What does it feel like to be wrongly convicted
I was wrongly convicted of murdering my wife. I recall that first night in jail. It was not unlike being punched in the face. I was stunned, numb, and not sure of what lay before me. All personal control had been yanked away. What I wore, what I ate, where I slept, and where I could not go were all dictated by the State. In that situation, the absolute power of government becomes blatant, coercive, Orwellian.
The first few months of prison life are about adaptation. It’s a different society, a subculture of power — physical, emotional, and spiritual. There are simple rules. Obey and internalize those rules and you’ll get by.
As the years pile up, feigned apathy becomes your outward mask. But on the inside, anger and bitterness consume you. Revenge occupies your so-called free moments. At other odd times, you fantasize about living a normal life… or escaping to a tropical paradise… or dying in prison. You imagine building houses, establishing relationships with the opposite sex, or burning down the houses and the relationships of your enemies.
But as the decades accrue, an acceptance and an understanding of life creep in. If you’re lucky, you become calmer, more relaxed, more sure. You see the value of faith, hope, and of course, love. You come to appreciate pure things, like the behavior of animals and the joy of small children. It sounds cliche and almost banal, but time wears a man down.
In the end, if you are lucky, you see that our trials are what improve us. And if you are very lucky and somewhat insightful, you see that whatever your trial has been, it is exactly what you needed. Our trials make us who we are.
What does it feel like to be really old knowing that death is imminent?
I am in my 80s. To be this age is largely luck. To be this age and reasonably healthy with peace of mind is even luckier. To be this age, be healthy, and not lonely makes one feel so lucky that you want to gulp the moments down like a drowning man reaching air. I have been in five car crashes without being hurt (none were my fault). During the war as a child, I experienced several bombs falling within close range and where people within yards of myself were killed or injured. Numerous other such incidents sometimes gives one a sense of invulnerability, and other times that the next incident won’t be so lucky.
I regret much but also realize that having regrets meant that I had opportunities to regret; I was lucky to have those opportunities. There is a desire to leave one’s mark; graffiti on the wall of time; an apt engraving on a tombstone or small plaque on a park bench. The gifts of inheritance that will be gratefully accepted, and carry the essence of one’s past. The slogan ‘I was here’ seems as important as always, but much more in the sense of ‘I hope I deserve it’ rather than ‘And now you know.’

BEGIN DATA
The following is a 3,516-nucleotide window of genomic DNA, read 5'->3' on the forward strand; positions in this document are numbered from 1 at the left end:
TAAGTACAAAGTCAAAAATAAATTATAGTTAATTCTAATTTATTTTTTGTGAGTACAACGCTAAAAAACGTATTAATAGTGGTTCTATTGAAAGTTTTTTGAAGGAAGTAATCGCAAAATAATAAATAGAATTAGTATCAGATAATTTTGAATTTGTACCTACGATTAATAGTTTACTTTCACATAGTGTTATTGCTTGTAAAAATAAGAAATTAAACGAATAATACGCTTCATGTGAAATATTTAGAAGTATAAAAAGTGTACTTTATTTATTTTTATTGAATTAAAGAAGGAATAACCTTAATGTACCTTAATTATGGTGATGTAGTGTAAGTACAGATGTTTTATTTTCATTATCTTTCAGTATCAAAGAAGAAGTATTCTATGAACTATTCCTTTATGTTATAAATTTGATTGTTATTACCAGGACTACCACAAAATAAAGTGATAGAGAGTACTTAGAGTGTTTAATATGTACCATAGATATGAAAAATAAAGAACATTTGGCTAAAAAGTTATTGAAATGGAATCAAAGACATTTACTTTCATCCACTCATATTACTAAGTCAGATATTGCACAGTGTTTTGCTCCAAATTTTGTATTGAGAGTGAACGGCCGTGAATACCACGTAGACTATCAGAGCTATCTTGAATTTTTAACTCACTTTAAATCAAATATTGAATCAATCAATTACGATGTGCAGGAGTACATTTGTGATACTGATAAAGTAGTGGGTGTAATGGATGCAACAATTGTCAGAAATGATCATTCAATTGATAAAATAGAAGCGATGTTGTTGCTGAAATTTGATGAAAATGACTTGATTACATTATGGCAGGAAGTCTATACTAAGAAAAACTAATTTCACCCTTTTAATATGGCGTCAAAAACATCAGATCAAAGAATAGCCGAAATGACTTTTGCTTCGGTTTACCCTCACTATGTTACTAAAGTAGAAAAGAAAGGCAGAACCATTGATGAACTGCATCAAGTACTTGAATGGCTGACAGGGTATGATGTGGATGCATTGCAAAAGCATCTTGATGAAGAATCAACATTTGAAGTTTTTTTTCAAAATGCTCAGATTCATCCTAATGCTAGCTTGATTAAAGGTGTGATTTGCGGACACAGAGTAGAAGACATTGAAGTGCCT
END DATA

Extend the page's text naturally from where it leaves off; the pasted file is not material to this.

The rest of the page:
Much thought is sometimes given to organ donations, with an underlying feeling of ‘Please God keep me healthy and I will give my body to science in return.’ Though living on as a kidney transplant is more of an altruistic gesture than a religious one.
When friends pass away, it is not just their presence that is lost, it is also the memories they have of you. The “Do you remember when…?” conversations that pepper the elderly reminiscences. Fear of death is actually rare and is commonly a joke. On the other hand, fear of losing one’s memories, faculties, or independence is real. We put a great value on having people who we can trust — especially to carry out wishes when we are gone. Making final decisions can be upsetting, particularly if they relate to young people who are distant in age and lifestyle yet close in relationship.
One gets comfort from familiarity; the same cup; the same chair; the same view. One can be disturbed by the disruption or criticism of established habits. Having pets is a comfort, but caring for them can be increasingly difficult when joints get stiff, and even bending over is an effort.
It is easy to put off things till tomorrow, though there is the thought that there may not be a tomorrow. Oddly enough, the older one gets, the more likely it is that one will live longer. If the Devil hasn’t taken you yet, he may not be bothering. There is the constant sorting out of possessions no longer used, and not acceptable even for charity shops. The clothes that once looked smart in ones finger-clicking days now seem to say “How can you do this to me?” as they read your thoughts. There are the books you intended reading, but now never will. The postcards of forgotten places with ‘Hope you are well’ signed by some long lost friend. The photos of someone you knew well, but cannot now recall the name. Perhaps the more intimate letters from those you knew when time stood still.